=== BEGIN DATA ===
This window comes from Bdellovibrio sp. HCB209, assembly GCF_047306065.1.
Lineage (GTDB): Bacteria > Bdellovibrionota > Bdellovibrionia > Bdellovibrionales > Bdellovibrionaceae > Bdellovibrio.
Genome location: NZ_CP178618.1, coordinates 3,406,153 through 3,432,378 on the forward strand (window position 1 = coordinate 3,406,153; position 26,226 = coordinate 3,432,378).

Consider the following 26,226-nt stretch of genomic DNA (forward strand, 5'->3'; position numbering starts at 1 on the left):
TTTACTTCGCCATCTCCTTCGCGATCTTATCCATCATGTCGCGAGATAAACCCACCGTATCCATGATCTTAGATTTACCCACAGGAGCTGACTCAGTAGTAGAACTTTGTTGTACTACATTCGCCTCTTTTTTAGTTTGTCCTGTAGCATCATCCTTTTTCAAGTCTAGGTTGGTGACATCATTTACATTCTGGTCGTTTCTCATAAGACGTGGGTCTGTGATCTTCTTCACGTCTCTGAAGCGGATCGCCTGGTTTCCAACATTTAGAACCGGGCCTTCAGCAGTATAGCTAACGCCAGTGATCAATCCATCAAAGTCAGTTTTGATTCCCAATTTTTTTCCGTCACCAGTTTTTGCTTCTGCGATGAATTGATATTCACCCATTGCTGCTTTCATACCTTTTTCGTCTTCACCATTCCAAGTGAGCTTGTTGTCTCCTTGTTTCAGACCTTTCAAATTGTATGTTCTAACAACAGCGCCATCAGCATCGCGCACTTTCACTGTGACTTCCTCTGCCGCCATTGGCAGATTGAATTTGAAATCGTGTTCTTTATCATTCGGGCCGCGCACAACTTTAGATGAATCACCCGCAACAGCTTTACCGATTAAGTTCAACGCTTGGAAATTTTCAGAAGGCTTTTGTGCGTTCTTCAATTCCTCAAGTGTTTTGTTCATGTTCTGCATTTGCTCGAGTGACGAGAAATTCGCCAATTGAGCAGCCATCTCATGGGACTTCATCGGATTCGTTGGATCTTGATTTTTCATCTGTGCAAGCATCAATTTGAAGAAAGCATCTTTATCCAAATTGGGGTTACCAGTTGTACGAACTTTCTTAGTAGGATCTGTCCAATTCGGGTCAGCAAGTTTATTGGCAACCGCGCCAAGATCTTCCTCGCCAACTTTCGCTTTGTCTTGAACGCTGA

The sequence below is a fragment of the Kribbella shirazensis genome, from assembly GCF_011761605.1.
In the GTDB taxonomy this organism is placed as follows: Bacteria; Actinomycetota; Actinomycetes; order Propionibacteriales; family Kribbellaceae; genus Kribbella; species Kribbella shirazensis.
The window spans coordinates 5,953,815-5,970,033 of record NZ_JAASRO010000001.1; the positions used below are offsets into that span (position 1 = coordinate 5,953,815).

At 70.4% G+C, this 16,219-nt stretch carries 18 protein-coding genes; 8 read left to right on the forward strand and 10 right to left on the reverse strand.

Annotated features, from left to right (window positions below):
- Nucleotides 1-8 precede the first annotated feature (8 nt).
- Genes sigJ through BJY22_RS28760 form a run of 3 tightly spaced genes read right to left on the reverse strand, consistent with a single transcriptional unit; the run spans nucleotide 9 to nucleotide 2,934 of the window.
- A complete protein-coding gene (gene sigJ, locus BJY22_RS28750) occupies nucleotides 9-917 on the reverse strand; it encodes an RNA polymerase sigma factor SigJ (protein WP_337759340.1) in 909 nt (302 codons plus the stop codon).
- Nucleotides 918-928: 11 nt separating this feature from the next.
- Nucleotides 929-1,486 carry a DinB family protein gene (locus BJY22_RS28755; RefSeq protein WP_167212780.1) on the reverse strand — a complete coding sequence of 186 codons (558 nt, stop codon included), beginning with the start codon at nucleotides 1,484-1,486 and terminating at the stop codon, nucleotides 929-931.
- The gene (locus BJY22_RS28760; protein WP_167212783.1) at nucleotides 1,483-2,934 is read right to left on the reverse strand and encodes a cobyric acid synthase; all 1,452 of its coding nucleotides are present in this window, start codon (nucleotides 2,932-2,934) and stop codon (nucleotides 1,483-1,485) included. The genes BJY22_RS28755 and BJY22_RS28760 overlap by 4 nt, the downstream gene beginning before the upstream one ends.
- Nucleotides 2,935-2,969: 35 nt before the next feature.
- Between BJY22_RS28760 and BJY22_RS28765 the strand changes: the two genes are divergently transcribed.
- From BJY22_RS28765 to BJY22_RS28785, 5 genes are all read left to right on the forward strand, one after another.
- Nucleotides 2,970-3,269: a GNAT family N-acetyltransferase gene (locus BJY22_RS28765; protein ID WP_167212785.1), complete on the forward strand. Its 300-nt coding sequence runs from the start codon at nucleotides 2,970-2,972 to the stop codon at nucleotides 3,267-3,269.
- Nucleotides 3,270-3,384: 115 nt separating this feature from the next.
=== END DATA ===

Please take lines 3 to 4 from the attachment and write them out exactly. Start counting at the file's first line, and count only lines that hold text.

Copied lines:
Genome location: NZ_CP178618.1, coordinates 3,406,153 through 3,432,378 on the forward strand (window position 1 = coordinate 3,406,153; position 26,226 = coordinate 3,432,378).

Consider the following 26,226-nt stretch of genomic DNA (forward strand, 5'->3'; position numbering starts at 1 on the left):